About Doug Toft

Writer and development editor. I help busy experts finish their book manuscripts. More at dougtoft.net

The Business Case for Writing a Book


Michael Port

If you make a living by selling services and ideas to clients, then Michael Port’s Book Yourself Solid might be the most useful business book you ever read.

Michael explains how you can benefit by creating information products such as a book. Since he says it so well, I’ll just quote him:

Products create opportunities for multiple streams of passive or leveraged income. They can be in retail stores or online, at your web site and the web sites of your affiliates, 24/7/365, with worldwide availability. You can consistently get orders for your products from people all over the world.

Having a product enhances your credibility with your prospects, your peers, meeting planners, and the media because it establishes you as a category expert and sets you apart from your competitors.

Products can help you land more clients because they speed up the sales cycle. Since your services have a high barrier to entry, your potential clients may need to jump a few high hurdles to persuade themselves they need to hire you.

Having a product to offer based on your services gives potential clients the opportunity to test you out without having to take a big risk. Then if they connect with you and are well served by your product, they will upgrade from the lower-priced product to the higher-priced service.

If you use public speaking as one of your marketing strategies, having a product at the back of the room when you speak gives you credibility, and you also have a relatively low-cost way to introduce prospects into your business and generate ancillary revenue at the same time.

Products leverage your time…. For example, if you speak in front of 100 of your prospects and you’re able to sell a couple dozen of your information products at $50 each, then you’ve just increased your hourly rate from $100 to more than $1,000 an hour.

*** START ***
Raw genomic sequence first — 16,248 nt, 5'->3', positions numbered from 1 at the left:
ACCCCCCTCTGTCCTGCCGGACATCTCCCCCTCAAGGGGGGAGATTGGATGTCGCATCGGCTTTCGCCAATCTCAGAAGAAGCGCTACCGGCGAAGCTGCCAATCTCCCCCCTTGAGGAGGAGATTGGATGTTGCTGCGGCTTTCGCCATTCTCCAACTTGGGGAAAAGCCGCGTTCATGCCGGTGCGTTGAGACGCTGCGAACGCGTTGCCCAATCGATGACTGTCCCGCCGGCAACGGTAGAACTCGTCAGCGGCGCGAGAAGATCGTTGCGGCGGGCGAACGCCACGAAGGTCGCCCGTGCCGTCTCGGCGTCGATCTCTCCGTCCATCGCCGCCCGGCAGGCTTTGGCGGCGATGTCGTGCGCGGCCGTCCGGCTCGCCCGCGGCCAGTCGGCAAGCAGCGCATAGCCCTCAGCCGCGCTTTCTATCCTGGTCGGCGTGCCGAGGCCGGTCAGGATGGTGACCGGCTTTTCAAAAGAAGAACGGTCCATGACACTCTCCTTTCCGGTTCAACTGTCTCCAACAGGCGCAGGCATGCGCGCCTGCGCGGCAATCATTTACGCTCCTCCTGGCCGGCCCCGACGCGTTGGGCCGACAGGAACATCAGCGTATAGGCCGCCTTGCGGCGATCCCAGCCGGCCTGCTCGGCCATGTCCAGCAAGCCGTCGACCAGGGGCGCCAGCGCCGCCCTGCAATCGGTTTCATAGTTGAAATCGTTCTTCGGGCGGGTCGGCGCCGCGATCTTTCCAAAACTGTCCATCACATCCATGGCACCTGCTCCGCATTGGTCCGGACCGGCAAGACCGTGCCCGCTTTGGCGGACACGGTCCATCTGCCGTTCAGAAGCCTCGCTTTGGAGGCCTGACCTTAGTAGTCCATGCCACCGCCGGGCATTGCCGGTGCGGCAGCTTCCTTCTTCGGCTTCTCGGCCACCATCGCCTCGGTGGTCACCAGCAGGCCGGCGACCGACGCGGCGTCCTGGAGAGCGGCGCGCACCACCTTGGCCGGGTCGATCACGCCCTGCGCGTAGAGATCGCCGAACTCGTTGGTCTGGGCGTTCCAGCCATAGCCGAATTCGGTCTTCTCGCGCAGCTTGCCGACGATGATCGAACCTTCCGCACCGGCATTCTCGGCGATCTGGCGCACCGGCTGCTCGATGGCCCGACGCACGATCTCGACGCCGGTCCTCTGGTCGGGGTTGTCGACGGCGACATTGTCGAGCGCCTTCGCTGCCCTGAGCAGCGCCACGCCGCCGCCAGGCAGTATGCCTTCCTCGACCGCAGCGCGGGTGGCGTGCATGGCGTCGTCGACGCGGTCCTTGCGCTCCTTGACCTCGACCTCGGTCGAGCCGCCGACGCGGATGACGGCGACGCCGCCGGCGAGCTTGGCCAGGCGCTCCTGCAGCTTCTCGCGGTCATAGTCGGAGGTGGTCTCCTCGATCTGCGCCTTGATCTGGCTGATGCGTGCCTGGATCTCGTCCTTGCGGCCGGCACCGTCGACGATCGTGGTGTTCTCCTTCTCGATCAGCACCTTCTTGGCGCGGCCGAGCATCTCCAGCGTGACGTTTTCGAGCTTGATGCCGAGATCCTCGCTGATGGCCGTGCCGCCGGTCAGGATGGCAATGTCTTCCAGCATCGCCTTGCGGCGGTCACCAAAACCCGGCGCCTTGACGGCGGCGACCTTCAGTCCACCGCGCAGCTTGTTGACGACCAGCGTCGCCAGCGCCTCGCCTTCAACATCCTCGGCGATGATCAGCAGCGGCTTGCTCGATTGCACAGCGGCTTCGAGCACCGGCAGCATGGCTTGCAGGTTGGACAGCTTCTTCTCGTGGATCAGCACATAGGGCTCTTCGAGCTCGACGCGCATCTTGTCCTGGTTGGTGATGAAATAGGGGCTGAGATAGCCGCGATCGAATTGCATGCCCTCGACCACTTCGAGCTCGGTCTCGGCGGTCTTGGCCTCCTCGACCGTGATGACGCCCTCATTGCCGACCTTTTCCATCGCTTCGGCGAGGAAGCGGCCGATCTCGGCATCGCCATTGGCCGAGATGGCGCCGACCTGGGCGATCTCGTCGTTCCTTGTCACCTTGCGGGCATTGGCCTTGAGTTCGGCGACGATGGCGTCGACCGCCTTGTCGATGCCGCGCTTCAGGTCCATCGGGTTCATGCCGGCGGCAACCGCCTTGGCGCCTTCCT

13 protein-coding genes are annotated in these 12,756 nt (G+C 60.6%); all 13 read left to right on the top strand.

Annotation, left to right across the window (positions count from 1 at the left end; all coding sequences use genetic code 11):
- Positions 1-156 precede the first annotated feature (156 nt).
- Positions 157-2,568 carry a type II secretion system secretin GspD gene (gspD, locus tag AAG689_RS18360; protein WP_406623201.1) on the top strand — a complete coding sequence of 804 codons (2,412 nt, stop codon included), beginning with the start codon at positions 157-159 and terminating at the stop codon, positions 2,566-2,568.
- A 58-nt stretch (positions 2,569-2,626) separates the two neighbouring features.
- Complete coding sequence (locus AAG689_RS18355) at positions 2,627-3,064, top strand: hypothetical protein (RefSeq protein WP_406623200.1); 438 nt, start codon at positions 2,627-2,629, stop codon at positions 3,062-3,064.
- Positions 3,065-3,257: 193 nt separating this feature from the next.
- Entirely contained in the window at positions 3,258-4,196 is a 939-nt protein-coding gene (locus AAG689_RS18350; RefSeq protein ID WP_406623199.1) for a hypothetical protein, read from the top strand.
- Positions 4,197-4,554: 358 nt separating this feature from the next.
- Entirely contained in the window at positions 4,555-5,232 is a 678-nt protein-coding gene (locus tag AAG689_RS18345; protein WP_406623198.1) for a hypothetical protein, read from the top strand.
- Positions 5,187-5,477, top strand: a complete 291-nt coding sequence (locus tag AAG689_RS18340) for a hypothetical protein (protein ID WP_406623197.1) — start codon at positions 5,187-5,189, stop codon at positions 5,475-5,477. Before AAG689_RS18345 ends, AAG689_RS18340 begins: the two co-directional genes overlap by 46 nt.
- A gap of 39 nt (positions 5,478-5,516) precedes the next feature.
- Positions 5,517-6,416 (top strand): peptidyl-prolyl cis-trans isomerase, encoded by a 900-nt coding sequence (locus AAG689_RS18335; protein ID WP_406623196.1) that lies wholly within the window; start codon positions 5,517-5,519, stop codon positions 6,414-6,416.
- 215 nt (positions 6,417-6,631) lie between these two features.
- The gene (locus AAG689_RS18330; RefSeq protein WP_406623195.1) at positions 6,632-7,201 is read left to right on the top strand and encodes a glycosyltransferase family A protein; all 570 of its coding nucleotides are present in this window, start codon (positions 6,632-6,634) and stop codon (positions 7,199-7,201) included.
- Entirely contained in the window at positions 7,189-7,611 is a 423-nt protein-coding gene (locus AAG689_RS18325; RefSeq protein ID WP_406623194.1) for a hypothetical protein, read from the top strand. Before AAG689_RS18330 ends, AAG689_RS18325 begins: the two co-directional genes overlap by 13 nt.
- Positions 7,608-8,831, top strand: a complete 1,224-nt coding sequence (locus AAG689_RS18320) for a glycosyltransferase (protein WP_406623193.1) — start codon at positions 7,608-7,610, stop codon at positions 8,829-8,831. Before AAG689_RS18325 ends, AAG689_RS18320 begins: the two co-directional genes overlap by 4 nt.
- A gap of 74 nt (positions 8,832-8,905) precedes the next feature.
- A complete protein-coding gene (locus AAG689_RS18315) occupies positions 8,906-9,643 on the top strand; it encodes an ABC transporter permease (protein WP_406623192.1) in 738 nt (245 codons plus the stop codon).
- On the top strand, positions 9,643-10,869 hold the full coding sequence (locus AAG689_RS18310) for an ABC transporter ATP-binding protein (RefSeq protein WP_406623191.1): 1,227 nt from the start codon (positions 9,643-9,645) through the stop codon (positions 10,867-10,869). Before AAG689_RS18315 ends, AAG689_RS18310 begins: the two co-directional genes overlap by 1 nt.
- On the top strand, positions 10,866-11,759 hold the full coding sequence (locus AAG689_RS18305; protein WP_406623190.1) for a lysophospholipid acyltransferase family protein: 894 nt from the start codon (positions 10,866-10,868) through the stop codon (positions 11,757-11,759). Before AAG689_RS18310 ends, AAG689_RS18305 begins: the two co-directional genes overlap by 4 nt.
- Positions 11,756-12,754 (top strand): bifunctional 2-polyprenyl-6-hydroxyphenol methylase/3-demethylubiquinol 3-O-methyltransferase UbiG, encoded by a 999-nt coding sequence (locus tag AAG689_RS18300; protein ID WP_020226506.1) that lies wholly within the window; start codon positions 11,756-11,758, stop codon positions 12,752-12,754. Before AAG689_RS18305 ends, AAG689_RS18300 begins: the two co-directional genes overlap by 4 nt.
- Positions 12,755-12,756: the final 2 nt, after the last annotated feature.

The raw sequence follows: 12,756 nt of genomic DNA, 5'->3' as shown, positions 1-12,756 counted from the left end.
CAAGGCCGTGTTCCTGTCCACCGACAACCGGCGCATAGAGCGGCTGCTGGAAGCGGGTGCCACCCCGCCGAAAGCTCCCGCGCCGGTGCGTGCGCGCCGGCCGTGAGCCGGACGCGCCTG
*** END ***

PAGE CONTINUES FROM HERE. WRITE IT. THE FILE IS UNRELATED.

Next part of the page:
What is Your Personal Table of Contents?

file7641301548646Much of my work consists of helping clients create a table of contents for a book they’d like to write. This is essential work. Lately, though, I’ve concluded that our primary task is to think bigger.

Consider that people who write nonfiction books are now called to become idea entrepreneursThis involves connecting with a critical mass of people who will embrace and embody your ideas (the non-spammy meaning of having a platform).

On a practical level, this means expressing your ideas in multiple formats. Yes, you’ll write your book. But you’ll also create blog posts and presentations as well. You’ll probably also take part in social media such as Twitter, Facebook, or LinkedIn. Perhaps you’ll also do webinars, publish an email newsletter, and play with video and podcasts. And at some point, you’re likely to consider doing another book.

This sounds like a lot of work. But there’s an opportunity as well. Since your job is to continuously develop and present ideas, why not create a single roadmap for all your ideas in all their expressions? This is more than a table of contents for a single book. It’s a table of contents for all the books you’d like to write—and all the other content you’ll publish and present over the whole arc of your career.

I don’t have an official name for this roadmap yet. For now, let’s call it your personal table of contents.

For example, Patrick Carnes is a psychologist, author, and speaker who developed a thirty-task model of recovery from addiction. This is the big picture of all the work that he wants to put out into the world. He’s already published books that cover many of these tasks in detail. Future books are planned about the rest.

The beauty of the personal table of contents is that it becomes a single, big bank of ideas from which you can “withdraw” content as needed for the book, article, update, or presentation that’s on your plate right now.

After all, why re-invent the wheel every time you sit down to create a piece of content? Instead, zero in on a single, small section of your personal table of contents. Then flesh it out with something from your ongoing collection of supporting material (facts, anecdotes, and quotes in your commonplace book).

For me, the whole idea of a personal table of contents is a new idea that’s just starting to come into focus. Stay tuned for more updates.

Three Must-Reads for Nonfiction Authors—John Butman on Idea Entrepreneurs

john-butmanCheck out these foundational posts by John Butman, author of Breaking Out: How to Build Influence in a World of Competing Ideas.

Idea Entrepreneur: The New 21st Century Career

The idea entrepreneur is an individual, usually a content expert and often a maverick, whose main goal is to influence how other people think and behave in relation to their cherished topic. These people don’t seek power over others and they’re not motivated by the prospect of achieving great wealth. Their goal is to make a difference, to change the world in some way.

How to Influence People with Your Ideas